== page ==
Congressman: Too Much Religion in Politics

Congressman Jared Huffman: Too Much Religion In Politics

Congressman: Too Much Religion in Politics

Rep. Jared Huffman Comes Out As a Non-Believer

Rep. Jared Huffman, a California Democratic Congressman, in an interview, announced he identifies as a humanist, and he believes there is “too much religion” in the politics of United States.

Congressman Jared Huffman: Too Much Religion In Politics[/tweetthis]

He says too many Republicans, including President Donald Trump and Secretary of Education, Betsy DeVos use religion negatively as a political tool. “I’ve seen religion wielded in such negative ways around here, lately. Trump does it all the time, so implausible,” he declares.

In his interview with The Washington Post, Huffman says for years, he has been leaving the religion column in questionnaires blank, or wrote “none of your business.” The 53-year-old Congressman is also strongly against “religious tests” and the perceived idea that in order to appeal to constituents, politicians have to be religious. With this announcement, Huffman is now among only nine Congress members to leave their spiritual profiles blank.

“I don’t believe in religious tests, and I don’t believe my religion is all that important to the people I represent,” he says. “I think there’s too much religion in politics. For those reasons I felt good about not even answering it.” Even though he is “non-religious,” he says he is not hostile towards religion. Neither does he judge other people for their religious views.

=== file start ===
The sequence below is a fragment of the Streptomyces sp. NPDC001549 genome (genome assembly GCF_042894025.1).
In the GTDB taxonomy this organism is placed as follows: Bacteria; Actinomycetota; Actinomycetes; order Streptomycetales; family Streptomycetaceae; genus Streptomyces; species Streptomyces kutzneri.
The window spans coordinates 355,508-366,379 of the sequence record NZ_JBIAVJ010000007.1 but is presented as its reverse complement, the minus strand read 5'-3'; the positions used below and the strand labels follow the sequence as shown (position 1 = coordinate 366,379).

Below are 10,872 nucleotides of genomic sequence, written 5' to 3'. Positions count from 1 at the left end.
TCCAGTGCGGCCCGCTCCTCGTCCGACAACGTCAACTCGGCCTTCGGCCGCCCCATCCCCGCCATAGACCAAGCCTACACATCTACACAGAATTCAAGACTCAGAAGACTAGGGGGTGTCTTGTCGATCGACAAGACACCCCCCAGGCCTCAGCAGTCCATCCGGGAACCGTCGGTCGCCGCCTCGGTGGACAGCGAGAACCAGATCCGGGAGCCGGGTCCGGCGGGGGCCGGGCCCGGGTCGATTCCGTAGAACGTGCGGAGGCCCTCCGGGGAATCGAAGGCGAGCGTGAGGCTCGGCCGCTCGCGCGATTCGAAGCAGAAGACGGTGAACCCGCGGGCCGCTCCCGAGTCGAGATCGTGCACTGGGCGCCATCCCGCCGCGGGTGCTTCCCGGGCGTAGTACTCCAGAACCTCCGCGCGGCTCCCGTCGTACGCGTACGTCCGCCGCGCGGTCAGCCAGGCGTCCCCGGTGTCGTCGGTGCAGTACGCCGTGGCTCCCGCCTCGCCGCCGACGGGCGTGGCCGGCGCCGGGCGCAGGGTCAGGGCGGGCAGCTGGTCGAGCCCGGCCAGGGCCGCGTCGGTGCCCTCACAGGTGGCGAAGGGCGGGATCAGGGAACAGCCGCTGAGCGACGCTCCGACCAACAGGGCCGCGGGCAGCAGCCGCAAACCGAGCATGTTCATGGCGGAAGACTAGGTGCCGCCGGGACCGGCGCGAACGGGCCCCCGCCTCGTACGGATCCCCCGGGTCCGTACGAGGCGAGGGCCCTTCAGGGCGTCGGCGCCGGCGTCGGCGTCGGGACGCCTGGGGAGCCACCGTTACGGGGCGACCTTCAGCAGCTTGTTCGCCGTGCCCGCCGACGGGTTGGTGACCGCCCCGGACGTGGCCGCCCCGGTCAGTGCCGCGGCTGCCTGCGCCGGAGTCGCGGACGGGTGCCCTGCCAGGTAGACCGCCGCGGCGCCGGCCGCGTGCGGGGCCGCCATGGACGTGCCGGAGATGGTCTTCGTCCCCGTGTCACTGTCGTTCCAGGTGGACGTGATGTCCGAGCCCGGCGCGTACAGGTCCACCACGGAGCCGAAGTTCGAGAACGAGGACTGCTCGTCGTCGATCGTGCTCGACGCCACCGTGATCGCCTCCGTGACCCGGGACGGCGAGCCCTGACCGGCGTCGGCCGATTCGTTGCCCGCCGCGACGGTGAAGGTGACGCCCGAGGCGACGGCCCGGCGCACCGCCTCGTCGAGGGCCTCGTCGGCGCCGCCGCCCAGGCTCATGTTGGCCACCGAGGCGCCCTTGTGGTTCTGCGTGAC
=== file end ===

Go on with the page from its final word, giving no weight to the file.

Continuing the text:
Regarding him going public with his stance on religion and politics, he explains that it no longer feels like the right decision to just ignore the question, perhaps because of the current landscape. “Because your religious views can speak to your moral and ethical framework on the world. And that is something I think the public is entitled to know.”

Another reason he does not identify as an atheist, but rather a humanist is because “he is not completely closing the door to spiritual possibilities.” Even so, some humanists are in total denial of the possibility of religious or supernatural influences. Huffman clarifies that just like how some people have had experiences they believe to be truly divine, he is also open to such experiences happening to him.

As of now, Congressman Huffman appears to be the second Congress member, after retired Democrat Pete Stark, to go on contemporary record and make known that his ethical system is not God-based.


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